- A good grasp of data analytics, and what can be done with the data of consumers
- Working knowledge of company structures and how management works
- Interdisciplinary understanding of site and tech maintenance and patches
- A good understanding of the language and jargon used within a tech firm
- Financial knowledge and other economic training
All of the above can only serve to help you achieve your goals, impressing the hiring officials at the likes of Google, Amazon, and Facebook. Keep learning throughout your career to continue to impress your colleagues and managers.
Sometimes, you’ll find job postings that require you to gain qualifications and skills that you don’t yet have. This can be frustrating, exempting you from specific opportunities that you follow on job websites and forums. Of course, there’s an easy solution to this: getting online to get certified in the courses that you see are required in the jobs that you’re looking for.
If you’re interested in working in tech, one of the fundamental qualifications that can help you to succeed will be in computer science – even if you don’t plan to be coding for a large tech corporation.
On the internet, you can find an online masters in computer science for non CS majors to take alongside your regular day job, which will help you to gather the requisite knowledge to make the most of your expertise the next time a job listing emerges that you’d like to apply for.
In the world of technology, there are thousands of people who are looking to apply for jobs that you’re interested in. These individuals might have spent their lives coding and hacking, or learning how to boost revenue for the likes of Google or Amazon.
But what they may not have – and a way that you can set yourself apart – are soft skills. Soft skills are those skills that you might not be able to develop through institution learning and involve:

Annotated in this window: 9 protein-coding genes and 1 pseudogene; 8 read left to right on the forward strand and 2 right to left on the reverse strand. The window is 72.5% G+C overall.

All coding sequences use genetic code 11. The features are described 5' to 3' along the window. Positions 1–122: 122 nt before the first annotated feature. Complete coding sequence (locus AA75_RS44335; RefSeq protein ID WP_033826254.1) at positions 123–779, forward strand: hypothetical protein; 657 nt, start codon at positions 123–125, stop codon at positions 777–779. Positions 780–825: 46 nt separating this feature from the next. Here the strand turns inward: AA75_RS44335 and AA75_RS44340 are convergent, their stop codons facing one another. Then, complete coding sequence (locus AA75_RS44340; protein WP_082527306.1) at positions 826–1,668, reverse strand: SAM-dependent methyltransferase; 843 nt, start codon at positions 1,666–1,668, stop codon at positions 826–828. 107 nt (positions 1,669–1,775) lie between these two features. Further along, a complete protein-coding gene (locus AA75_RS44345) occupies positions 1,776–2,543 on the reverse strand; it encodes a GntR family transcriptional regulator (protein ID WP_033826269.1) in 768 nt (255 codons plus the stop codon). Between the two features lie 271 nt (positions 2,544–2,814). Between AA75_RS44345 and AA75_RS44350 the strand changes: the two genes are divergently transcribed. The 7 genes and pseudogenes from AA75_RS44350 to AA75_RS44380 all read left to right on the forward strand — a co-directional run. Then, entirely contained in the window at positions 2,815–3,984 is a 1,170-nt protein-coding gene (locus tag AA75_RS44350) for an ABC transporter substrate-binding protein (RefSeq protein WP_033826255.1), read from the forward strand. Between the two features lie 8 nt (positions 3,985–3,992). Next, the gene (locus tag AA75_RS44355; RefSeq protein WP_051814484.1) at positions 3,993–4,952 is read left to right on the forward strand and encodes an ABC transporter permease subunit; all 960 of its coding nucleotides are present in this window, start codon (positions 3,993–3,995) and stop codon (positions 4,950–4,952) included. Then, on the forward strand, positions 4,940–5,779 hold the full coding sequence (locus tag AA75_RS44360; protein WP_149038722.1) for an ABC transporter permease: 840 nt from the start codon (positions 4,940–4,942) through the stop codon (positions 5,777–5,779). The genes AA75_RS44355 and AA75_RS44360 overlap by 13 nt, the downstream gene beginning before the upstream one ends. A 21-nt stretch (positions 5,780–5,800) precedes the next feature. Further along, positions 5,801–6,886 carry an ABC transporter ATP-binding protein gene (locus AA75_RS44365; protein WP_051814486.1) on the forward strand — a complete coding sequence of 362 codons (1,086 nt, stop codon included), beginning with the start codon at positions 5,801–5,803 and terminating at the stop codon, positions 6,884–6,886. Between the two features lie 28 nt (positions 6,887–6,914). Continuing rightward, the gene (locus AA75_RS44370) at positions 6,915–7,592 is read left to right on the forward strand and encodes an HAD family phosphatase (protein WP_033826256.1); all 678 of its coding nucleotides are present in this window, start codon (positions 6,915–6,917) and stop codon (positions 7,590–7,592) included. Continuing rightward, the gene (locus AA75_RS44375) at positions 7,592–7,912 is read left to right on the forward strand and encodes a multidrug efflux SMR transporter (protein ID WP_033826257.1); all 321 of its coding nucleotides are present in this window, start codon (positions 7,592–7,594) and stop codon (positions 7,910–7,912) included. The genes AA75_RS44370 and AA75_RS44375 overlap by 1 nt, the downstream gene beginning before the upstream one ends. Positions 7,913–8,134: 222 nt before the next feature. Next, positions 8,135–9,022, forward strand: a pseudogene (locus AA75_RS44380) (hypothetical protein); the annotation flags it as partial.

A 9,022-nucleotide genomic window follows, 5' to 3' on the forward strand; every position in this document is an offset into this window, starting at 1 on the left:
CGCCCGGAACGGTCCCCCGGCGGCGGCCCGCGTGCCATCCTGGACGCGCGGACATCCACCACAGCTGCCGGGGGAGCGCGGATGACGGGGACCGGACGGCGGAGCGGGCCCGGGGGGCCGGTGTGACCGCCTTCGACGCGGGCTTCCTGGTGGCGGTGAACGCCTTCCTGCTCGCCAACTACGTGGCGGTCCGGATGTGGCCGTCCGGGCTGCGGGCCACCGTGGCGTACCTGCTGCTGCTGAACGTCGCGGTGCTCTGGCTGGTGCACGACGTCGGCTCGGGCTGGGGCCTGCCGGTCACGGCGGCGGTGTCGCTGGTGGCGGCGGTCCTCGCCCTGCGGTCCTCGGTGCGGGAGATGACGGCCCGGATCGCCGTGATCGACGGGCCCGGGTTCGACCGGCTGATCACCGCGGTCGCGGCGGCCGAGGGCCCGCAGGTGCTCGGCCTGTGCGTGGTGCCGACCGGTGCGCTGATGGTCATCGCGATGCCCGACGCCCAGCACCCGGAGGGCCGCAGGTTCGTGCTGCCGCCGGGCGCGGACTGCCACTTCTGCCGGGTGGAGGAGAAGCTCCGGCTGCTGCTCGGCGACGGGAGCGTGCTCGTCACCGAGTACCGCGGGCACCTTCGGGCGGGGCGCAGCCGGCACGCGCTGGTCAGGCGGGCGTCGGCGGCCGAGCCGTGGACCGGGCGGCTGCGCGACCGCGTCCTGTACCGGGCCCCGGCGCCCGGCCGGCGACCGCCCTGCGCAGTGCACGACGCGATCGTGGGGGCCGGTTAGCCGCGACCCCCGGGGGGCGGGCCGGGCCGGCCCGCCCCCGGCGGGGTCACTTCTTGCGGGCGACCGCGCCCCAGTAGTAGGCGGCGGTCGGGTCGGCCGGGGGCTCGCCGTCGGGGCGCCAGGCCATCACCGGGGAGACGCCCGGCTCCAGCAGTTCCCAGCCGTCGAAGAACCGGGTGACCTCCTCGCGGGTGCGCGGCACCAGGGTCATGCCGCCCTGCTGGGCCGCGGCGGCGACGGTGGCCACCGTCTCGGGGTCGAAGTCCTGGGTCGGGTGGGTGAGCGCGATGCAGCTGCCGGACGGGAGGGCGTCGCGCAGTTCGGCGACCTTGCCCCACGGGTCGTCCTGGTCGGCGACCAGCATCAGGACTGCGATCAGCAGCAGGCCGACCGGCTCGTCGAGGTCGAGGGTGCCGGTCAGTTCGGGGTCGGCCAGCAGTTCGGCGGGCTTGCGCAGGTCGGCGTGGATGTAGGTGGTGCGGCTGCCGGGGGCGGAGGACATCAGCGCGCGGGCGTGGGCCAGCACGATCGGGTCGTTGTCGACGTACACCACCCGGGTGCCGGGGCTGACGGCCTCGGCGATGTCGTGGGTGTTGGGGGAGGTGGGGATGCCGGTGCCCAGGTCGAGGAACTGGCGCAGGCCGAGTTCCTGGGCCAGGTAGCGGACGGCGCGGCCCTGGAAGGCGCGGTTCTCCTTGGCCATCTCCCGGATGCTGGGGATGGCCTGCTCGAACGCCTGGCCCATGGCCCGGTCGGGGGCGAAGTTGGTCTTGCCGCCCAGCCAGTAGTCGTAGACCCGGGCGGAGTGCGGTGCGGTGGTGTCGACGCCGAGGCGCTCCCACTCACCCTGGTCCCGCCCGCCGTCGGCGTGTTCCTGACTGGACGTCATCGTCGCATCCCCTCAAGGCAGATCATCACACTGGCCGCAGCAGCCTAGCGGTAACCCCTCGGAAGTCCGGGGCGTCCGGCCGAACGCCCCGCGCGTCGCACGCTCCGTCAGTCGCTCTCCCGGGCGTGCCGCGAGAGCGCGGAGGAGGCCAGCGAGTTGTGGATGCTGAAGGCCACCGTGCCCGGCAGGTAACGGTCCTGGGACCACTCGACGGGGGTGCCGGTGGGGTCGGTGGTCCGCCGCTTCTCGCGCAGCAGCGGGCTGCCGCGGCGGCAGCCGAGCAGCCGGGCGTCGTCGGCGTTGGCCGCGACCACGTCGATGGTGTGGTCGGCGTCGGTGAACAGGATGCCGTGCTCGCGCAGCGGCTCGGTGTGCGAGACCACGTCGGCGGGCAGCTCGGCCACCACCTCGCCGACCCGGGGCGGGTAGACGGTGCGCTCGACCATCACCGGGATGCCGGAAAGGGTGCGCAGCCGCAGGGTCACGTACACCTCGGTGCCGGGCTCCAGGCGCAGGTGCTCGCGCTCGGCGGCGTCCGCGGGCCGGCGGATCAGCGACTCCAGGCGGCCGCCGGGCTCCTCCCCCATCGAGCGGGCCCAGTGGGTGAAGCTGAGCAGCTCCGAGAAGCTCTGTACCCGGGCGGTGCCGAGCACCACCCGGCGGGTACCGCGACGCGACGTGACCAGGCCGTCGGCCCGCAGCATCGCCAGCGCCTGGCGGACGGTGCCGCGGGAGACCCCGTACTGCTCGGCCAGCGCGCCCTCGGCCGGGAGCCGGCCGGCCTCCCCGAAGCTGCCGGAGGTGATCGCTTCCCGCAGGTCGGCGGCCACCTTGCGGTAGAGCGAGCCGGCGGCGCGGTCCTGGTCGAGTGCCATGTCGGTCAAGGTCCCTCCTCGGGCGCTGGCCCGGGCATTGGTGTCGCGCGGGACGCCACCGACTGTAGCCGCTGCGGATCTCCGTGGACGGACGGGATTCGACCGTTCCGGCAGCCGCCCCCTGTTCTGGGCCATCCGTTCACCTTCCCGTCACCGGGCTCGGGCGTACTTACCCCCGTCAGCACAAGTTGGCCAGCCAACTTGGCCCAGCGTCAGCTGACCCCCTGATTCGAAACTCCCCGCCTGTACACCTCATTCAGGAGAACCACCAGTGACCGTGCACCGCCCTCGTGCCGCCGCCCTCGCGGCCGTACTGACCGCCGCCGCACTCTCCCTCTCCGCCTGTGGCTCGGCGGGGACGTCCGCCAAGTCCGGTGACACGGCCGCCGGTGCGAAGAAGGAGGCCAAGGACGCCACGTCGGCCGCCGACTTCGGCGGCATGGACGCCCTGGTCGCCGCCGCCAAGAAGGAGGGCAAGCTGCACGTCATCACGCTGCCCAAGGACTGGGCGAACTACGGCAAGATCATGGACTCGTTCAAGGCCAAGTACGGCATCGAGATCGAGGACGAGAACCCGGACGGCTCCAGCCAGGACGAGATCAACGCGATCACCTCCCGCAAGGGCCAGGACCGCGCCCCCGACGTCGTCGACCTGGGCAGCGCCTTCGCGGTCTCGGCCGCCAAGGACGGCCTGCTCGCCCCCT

- Networking and building contacts to help you in your career
- Social skills – being able to communicate comfortably with others in your sector
- Written skills, which will reflect well in emails, resumes and cover letters
- Empathy, which can help you to build strong relationships in the office
- Teamwork, assisting you when it comes to working with other people
- Leadership, vital if you’re looking to assume managerial roles in your professional life
All of these skills represent opportunities for self-betterment and the progression of your career. They’re skills that you might not be able to put on your resume, but they’ll shine through in an interview situation.
Most of all, soft skills have a profound effect on your ability to get noticed in the workplace – which means that you’ll rise through the ranks that bit faster if you’re able to bring positivity and energy into your role in a tech company.
If the tech sector is the industry you’re most interested in entering as a career choice in your life, the above tips will help you to build the skills and experience necessary to get the jobs you’re most keen on securing.